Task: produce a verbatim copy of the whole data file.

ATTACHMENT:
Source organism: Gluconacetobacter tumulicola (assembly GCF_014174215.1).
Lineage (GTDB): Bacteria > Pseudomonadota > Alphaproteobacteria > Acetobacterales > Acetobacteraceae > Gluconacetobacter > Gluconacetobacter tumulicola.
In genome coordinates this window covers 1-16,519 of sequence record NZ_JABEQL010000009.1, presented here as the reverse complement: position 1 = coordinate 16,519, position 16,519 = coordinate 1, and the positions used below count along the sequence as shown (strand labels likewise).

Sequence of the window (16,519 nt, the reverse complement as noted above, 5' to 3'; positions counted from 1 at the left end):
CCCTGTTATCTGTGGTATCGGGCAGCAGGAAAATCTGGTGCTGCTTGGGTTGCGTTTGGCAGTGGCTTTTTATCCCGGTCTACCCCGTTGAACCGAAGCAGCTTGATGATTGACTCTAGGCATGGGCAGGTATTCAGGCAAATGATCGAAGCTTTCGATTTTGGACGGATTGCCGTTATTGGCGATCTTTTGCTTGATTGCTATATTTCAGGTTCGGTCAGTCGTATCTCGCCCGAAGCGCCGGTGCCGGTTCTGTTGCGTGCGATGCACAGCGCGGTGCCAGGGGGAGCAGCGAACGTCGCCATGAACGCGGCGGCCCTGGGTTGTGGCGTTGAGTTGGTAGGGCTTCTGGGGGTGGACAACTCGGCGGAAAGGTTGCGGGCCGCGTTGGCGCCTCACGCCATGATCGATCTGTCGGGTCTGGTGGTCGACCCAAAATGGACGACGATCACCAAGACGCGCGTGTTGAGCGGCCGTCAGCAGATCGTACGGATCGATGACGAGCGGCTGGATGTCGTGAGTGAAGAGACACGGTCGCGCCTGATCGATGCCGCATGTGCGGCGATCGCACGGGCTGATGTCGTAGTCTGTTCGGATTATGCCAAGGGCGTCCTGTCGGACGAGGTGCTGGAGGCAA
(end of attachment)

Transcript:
Source organism: Gluconacetobacter tumulicola (assembly GCF_014174215.1).
Lineage (GTDB): Bacteria > Pseudomonadota > Alphaproteobacteria > Acetobacterales > Acetobacteraceae > Gluconacetobacter > Gluconacetobacter tumulicola.
In genome coordinates this window covers 1-16,519 of sequence record NZ_JABEQL010000009.1, presented here as the reverse complement: position 1 = coordinate 16,519, position 16,519 = coordinate 1, and the positions used below count along the sequence as shown (strand labels likewise).

Sequence of the window (16,519 nt, the reverse complement as noted above, 5' to 3'; positions counted from 1 at the left end):
CCCTGTTATCTGTGGTATCGGGCAGCAGGAAAATCTGGTGCTGCTTGGGTTGCGTTTGGCAGTGGCTTTTTATCCCGGTCTACCCCGTTGAACCGAAGCAGCTTGATGATTGACTCTAGGCATGGGCAGGTATTCAGGCAAATGATCGAAGCTTTCGATTTTGGACGGATTGCCGTTATTGGCGATCTTTTGCTTGATTGCTATATTTCAGGTTCGGTCAGTCGTATCTCGCCCGAAGCGCCGGTGCCGGTTCTGTTGCGTGCGATGCACAGCGCGGTGCCAGGGGGAGCAGCGAACGTCGCCATGAACGCGGCGGCCCTGGGTTGTGGCGTTGAGTTGGTAGGGCTTCTGGGGGTGGACAACTCGGCGGAAAGGTTGCGGGCCGCGTTGGCGCCTCACGCCATGATCGATCTGTCGGGTCTGGTGGTCGACCCAAAATGGACGACGATCACCAAGACGCGCGTGTTGAGCGGCCGTCAGCAGATCGTACGGATCGATGACGAGCGGCTGGATGTCGTGAGTGAAGAGACACGGTCGCGCCTGATCGATGCCGCATGTGCGGCGATCGCACGGGCTGATGTCGTAGTCTGTTCGGATTATGCCAAGGGCGTCCTGTCGGACGAGGTGCTGGAGGCAA